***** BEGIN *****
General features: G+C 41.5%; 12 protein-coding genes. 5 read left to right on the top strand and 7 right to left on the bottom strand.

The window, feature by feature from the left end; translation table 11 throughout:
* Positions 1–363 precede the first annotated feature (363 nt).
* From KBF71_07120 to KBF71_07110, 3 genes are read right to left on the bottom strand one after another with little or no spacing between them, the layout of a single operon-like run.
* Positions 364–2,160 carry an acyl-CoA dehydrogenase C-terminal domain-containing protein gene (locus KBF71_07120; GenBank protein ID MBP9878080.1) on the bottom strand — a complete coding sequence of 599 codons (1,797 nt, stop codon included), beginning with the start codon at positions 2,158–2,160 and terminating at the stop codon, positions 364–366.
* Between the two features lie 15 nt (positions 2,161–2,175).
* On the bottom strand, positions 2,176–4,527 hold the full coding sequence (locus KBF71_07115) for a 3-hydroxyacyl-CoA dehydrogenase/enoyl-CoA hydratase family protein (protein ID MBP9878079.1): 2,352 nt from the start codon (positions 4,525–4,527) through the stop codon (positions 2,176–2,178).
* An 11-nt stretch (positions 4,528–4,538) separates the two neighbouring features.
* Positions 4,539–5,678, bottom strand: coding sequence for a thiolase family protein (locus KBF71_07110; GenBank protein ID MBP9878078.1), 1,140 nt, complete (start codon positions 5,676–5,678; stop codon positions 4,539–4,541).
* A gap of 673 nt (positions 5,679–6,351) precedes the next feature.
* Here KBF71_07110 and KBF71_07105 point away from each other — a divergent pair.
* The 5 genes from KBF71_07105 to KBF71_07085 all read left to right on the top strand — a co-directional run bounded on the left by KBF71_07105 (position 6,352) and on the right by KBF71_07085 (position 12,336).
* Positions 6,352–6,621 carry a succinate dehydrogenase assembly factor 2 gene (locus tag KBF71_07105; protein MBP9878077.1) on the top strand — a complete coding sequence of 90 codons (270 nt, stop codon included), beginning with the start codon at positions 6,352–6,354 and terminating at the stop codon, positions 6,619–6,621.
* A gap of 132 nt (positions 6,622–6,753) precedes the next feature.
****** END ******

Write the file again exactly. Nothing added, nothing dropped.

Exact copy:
General features: G+C 41.5%; 12 protein-coding genes. 5 read left to right on the top strand and 7 right to left on the bottom strand.

The window, feature by feature from the left end; translation table 11 throughout:
* Positions 1–363 precede the first annotated feature (363 nt).
* From KBF71_07120 to KBF71_07110, 3 genes are read right to left on the bottom strand one after another with little or no spacing between them, the layout of a single operon-like run.
* Positions 364–2,160 carry an acyl-CoA dehydrogenase C-terminal domain-containing protein gene (locus KBF71_07120; GenBank protein ID MBP9878080.1) on the bottom strand — a complete coding sequence of 599 codons (1,797 nt, stop codon included), beginning with the start codon at positions 2,158–2,160 and terminating at the stop codon, positions 364–366.
* Between the two features lie 15 nt (positions 2,161–2,175).
* On the bottom strand, positions 2,176–4,527 hold the full coding sequence (locus KBF71_07115) for a 3-hydroxyacyl-CoA dehydrogenase/enoyl-CoA hydratase family protein (protein ID MBP9878079.1): 2,352 nt from the start codon (positions 4,525–4,527) through the stop codon (positions 2,176–2,178).
* An 11-nt stretch (positions 4,528–4,538) separates the two neighbouring features.
* Positions 4,539–5,678, bottom strand: coding sequence for a thiolase family protein (locus KBF71_07110; GenBank protein ID MBP9878078.1), 1,140 nt, complete (start codon positions 5,676–5,678; stop codon positions 4,539–4,541).
* A gap of 673 nt (positions 5,679–6,351) precedes the next feature.
* Here KBF71_07110 and KBF71_07105 point away from each other — a divergent pair.
* The 5 genes from KBF71_07105 to KBF71_07085 all read left to right on the top strand — a co-directional run bounded on the left by KBF71_07105 (position 6,352) and on the right by KBF71_07085 (position 12,336).
* Positions 6,352–6,621 carry a succinate dehydrogenase assembly factor 2 gene (locus tag KBF71_07105; protein MBP9878077.1) on the top strand — a complete coding sequence of 90 codons (270 nt, stop codon included), beginning with the start codon at positions 6,352–6,354 and terminating at the stop codon, positions 6,619–6,621.
* A gap of 132 nt (positions 6,622–6,753) precedes the next feature.